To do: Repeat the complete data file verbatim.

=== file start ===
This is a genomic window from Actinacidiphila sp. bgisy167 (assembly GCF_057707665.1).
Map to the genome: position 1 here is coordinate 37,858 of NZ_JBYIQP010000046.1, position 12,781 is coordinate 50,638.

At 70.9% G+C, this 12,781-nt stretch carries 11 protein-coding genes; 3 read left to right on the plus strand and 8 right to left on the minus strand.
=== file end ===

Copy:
This is a genomic window from Actinacidiphila sp. bgisy167 (assembly GCF_057707665.1).
Map to the genome: position 1 here is coordinate 37,858 of NZ_JBYIQP010000046.1, position 12,781 is coordinate 50,638.

At 70.9% G+C, this 12,781-nt stretch carries 11 protein-coding genes; 3 read left to right on the plus strand and 8 right to left on the minus strand.